As of June 1, 2015 most of the provisions of OSHA's revised Hazard Communication Standard are in affect including the requirement for manufacturers to label containers with new GHS labels. NFPA continues to get calls and emails asking "Is NFPA changing the 704 ratings to match GHS hazard classifications?". The short answer to this question is NO!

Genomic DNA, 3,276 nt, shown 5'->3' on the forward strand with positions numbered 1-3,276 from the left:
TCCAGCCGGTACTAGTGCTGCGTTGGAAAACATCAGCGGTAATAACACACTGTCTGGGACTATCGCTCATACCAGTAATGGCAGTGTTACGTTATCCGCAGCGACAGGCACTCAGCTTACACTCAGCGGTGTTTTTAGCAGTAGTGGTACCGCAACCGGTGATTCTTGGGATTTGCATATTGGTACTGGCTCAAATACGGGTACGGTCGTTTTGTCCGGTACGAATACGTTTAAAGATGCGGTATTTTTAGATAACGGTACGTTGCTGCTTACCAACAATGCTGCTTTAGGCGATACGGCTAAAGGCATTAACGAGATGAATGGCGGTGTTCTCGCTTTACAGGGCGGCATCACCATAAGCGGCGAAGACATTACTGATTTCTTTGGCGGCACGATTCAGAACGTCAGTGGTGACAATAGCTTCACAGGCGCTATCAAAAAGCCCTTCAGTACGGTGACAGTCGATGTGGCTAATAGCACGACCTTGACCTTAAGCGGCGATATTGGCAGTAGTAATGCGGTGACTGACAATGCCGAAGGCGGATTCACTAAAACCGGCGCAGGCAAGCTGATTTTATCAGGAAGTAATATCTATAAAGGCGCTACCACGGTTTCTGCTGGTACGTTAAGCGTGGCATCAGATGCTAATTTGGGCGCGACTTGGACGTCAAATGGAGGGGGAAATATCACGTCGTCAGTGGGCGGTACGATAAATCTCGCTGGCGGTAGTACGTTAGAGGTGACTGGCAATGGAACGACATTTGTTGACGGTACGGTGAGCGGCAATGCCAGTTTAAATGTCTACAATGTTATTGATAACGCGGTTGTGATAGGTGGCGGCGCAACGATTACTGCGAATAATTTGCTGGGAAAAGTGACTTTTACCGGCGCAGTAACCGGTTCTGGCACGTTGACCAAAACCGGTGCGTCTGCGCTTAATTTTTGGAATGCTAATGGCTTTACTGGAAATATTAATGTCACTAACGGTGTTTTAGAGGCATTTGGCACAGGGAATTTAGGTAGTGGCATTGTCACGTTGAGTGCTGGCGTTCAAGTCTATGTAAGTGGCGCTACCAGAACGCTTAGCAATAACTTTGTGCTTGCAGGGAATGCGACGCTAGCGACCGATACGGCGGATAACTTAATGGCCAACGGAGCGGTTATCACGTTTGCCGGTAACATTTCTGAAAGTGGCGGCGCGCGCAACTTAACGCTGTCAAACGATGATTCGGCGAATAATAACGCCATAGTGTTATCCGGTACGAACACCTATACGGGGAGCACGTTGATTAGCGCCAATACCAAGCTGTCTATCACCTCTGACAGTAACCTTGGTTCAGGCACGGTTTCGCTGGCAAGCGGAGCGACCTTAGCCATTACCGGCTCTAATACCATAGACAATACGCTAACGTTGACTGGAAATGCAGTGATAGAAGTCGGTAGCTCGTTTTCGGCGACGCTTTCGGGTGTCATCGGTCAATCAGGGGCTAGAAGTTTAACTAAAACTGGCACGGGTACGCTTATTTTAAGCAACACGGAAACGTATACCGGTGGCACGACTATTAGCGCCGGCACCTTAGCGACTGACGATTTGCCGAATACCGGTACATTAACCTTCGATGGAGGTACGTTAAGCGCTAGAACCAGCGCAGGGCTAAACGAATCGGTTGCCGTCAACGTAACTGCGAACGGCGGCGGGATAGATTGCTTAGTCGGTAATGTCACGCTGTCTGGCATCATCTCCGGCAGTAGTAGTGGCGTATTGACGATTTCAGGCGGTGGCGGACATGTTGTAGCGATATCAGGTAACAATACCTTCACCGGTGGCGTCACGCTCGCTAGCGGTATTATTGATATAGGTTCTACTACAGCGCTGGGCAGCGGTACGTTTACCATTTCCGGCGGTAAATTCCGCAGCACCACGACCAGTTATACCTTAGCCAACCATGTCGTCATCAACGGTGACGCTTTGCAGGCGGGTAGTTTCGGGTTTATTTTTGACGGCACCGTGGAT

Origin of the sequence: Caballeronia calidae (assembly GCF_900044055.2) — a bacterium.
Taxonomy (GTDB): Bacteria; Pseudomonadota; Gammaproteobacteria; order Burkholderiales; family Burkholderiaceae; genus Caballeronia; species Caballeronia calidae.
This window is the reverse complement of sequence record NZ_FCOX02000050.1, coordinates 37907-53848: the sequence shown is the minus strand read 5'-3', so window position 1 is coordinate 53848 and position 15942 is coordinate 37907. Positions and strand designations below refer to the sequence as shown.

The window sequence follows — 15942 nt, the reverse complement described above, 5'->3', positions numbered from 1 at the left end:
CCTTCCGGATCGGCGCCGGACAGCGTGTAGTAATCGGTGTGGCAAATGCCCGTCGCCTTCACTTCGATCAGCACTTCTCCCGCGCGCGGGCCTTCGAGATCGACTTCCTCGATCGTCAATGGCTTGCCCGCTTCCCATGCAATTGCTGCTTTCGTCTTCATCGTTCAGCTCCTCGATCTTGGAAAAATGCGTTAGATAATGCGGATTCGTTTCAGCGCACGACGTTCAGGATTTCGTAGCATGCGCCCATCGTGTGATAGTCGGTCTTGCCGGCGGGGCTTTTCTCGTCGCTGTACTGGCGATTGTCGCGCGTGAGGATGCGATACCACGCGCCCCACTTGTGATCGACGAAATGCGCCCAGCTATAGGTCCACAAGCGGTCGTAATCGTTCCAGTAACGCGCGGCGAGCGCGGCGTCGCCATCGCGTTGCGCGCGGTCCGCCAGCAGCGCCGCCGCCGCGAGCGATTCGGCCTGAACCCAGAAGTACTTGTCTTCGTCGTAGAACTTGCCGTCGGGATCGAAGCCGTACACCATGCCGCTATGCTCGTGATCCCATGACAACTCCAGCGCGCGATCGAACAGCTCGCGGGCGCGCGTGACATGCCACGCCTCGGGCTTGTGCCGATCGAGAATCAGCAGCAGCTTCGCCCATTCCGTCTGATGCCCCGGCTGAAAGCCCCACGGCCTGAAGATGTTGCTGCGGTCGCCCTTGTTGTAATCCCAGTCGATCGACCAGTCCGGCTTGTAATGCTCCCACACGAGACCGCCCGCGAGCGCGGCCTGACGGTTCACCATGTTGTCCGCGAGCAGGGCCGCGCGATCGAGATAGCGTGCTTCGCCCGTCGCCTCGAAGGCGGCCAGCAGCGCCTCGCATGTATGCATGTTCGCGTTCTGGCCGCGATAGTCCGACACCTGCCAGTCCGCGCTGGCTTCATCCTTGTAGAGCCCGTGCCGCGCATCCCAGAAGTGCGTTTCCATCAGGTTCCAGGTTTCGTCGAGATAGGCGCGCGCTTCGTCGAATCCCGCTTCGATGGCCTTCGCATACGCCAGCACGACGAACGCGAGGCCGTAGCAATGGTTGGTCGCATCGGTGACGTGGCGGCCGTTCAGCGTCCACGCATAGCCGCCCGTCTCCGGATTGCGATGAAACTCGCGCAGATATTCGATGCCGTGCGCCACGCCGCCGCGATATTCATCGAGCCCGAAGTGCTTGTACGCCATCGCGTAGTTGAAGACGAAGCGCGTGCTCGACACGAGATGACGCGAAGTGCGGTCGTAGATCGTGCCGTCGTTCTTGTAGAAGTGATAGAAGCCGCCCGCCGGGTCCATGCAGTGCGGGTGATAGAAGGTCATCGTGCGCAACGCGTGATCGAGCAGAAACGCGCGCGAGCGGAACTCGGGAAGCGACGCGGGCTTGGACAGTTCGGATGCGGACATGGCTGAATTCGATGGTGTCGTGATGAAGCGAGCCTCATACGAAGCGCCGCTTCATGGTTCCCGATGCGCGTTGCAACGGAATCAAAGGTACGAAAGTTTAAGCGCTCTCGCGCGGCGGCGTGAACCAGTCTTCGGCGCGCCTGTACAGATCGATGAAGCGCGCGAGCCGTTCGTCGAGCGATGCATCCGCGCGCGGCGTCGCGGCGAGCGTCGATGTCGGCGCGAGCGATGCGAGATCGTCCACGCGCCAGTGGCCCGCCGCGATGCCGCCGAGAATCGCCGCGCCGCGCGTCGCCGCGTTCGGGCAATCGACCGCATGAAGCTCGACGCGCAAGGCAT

The NFPA 704 standard and OSHA’s Hazard Communication standard were developed for different purposes. Now that OSHA has adopted GHS, both systems involve numbers leading to many questions about how the two numbers systems relate. The NFPA 704 standard is widely used and recognized by fire and emergency responders and safety personnel for identifying the hazards of short term/acute exposure to materials under conditions of fire, spill, or similar emergencies. OSHA’s Hazard Communication Standard (HCS) provides information for workers exposed to materials primarily under normal conditions of use. It is important to realize that the GHS numbers used in the OSHA standards are not relative ratings of hazards but rather used for the purpose of classifying hazards into categories for proper labeling and training information. These GHS numbers ARE NOT relative hazard ratings and in fact have an inverse number systems with 1 being the most hazardous and 4 being the least hazardous. It is important to understand the differences between the two systems. For more information, NFPA and OSHA have developed a “Quick Card” to explain the two systems and their differences. The downloadable card can be found by clicking here.